There is also a pervasiveness of entitlement where accomodations are concerned in general. Family members are becoming more and more demanding of a nursing home being like their actual home. We are mandated to become more home-like; the powers that be in our government think residents should have more control over their setting and a SNF should be less institutionalized. While it's a wonderful concept in theory (after all, this is usually the last place many of them will call home), it is a pie-in-the-sky mentality to think management of for-profit facilities (as most are) will ever comply to hire more staff for attending to things like providing the resident the choice to bathe whenever they want (there is a schedule for a reason-if your CNA has eight residents to get out of bed, dressed, and fed by ten a.m., all of them cannot bathe at seven just because that is when they are used to getting one. All of them cannot have her running to the kitchen for their breakfast every half hour because one wishes to eat at eight, another at nine, another wants to have a "light brunch" at eleven). There are family members that request utterly ridiculous things like "make sure my mother doesn't eat margarine on her toast but every OTHER day" (actual true story-because that's how she did it at home to maintain her figure and never mind that mom is demented, refuses to eat at times and actually is at a healthy weight) and "Dad gets upset when we visit so if someone could just sit with him a couple of hours after we leave...." and will NOT hesitate to report your behind to admin if you dare suggest it may be worth your while to limit mom's gowns' colors to pink if that's her favorite and it will distress her not to have it or that if we have volunteers here that day someone will be happy to sit Dad but our staff cannot focus two hours on one resident and ignore their other seven. I was actually reported once because a family member complained to me that her mothers 75 dollar silk gown was ruined in our laundry and she wanted to be re-imbursed; I simply suggested she not buy anything that cannot in a regular wash/dry cycle or either take mom's laundry home to be done. I was rude, impudent, and unprofessional. The admin (who caters to anyone with a private pay account) had the nerve to write ME up based solely on her word regardless that I had witnesses that voluntarily testified to management my behavior was neither.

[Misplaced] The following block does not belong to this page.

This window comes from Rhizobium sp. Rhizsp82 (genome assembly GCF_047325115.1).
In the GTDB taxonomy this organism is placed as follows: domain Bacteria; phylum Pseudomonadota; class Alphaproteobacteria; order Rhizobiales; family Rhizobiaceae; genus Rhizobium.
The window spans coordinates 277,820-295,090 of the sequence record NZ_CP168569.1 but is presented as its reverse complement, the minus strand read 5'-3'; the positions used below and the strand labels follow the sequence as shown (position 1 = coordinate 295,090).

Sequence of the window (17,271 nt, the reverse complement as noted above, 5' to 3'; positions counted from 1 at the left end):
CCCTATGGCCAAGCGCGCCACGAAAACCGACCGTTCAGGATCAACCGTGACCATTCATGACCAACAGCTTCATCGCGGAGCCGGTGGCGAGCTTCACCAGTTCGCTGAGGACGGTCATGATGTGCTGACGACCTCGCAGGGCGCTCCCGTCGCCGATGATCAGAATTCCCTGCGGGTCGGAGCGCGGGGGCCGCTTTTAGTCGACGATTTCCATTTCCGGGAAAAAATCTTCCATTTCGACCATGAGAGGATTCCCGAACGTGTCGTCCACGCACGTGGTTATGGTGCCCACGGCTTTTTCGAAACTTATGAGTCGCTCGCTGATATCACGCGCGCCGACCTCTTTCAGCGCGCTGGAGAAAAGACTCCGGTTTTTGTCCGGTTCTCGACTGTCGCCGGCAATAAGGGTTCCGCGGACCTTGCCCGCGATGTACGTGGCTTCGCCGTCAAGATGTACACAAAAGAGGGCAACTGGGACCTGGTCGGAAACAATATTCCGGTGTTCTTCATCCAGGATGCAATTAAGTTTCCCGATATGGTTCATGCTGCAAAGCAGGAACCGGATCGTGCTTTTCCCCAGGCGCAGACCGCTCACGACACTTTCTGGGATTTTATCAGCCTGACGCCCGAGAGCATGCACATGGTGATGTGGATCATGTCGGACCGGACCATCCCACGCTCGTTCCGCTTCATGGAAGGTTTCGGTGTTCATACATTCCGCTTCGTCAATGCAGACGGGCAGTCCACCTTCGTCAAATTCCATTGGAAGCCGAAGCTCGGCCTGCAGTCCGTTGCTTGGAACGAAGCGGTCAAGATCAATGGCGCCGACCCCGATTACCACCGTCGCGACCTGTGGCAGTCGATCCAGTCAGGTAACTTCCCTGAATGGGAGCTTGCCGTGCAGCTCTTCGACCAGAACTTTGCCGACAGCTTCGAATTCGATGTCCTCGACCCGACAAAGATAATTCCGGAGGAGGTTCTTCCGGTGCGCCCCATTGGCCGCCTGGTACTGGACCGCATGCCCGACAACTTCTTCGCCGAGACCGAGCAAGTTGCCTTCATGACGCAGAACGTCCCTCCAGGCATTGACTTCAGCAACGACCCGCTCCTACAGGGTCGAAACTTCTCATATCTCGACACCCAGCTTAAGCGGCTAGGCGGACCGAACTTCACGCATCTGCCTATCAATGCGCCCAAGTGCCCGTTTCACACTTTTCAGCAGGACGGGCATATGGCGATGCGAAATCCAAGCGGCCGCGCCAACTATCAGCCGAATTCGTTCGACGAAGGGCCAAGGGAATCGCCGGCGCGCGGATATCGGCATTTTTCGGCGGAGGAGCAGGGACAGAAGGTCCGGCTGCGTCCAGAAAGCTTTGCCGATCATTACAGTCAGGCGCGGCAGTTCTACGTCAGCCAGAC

This is what we are dealing with in the twenty first century folks. The greatest generation is dying off, and the baby boomers are replacing them and the generation X family members are not happy with just having someone to provide competent medical care. They want (IMO) someone who will provide that medical care, coddle them, wait on them hand and foot, tell them they are right to demand immediate and subservient attention (and tell them they deserve it); admin would like for you to do all that, with no additional resources, and no additional remuneration for doing the jobs of the nurse, the doctor, the social worker, and the patient representative, and most especially, no support.